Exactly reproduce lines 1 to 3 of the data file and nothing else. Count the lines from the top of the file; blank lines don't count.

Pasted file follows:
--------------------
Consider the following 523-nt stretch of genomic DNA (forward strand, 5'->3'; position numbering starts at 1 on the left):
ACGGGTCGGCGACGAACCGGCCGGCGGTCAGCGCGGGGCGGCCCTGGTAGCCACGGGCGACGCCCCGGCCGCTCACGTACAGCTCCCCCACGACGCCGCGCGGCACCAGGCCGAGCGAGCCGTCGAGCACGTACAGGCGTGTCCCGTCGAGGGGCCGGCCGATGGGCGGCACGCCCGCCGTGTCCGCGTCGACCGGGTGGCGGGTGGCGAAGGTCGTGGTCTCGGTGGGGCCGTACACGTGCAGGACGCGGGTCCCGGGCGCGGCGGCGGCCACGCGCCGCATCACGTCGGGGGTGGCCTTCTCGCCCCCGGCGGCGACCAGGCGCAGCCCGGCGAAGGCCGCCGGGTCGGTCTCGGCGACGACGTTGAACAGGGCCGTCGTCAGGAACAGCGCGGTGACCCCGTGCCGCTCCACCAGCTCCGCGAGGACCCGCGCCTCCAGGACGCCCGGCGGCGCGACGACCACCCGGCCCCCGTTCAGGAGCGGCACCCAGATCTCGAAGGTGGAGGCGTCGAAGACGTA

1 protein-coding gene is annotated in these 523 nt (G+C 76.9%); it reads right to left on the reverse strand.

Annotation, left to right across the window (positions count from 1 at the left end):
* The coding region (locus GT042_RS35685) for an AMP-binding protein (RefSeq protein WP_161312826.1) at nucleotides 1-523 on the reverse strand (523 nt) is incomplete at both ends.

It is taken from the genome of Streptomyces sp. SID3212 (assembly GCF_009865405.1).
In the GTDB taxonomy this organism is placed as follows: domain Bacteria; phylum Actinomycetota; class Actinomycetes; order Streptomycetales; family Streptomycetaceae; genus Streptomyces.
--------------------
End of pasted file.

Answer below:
Consider the following 523-nt stretch of genomic DNA (forward strand, 5'->3'; position numbering starts at 1 on the left):
ACGGGTCGGCGACGAACCGGCCGGCGGTCAGCGCGGGGCGGCCCTGGTAGCCACGGGCGACGCCCCGGCCGCTCACGTACAGCTCCCCCACGACGCCGCGCGGCACCAGGCCGAGCGAGCCGTCGAGCACGTACAGGCGTGTCCCGTCGAGGGGCCGGCCGATGGGCGGCACGCCCGCCGTGTCCGCGTCGACCGGGTGGCGGGTGGCGAAGGTCGTGGTCTCGGTGGGGCCGTACACGTGCAGGACGCGGGTCCCGGGCGCGGCGGCGGCCACGCGCCGCATCACGTCGGGGGTGGCCTTCTCGCCCCCGGCGGCGACCAGGCGCAGCCCGGCGAAGGCCGCCGGGTCGGTCTCGGCGACGACGTTGAACAGGGCCGTCGTCAGGAACAGCGCGGTGACCCCGTGCCGCTCCACCAGCTCCGCGAGGACCCGCGCCTCCAGGACGCCCGGCGGCGCGACGACCACCCGGCCCCCGTTCAGGAGCGGCACCCAGATCTCGAAGGTGGAGGCGTCGAAGACGTA

1 protein-coding gene is annotated in these 523 nt (G+C 76.9%); it reads right to left on the reverse strand.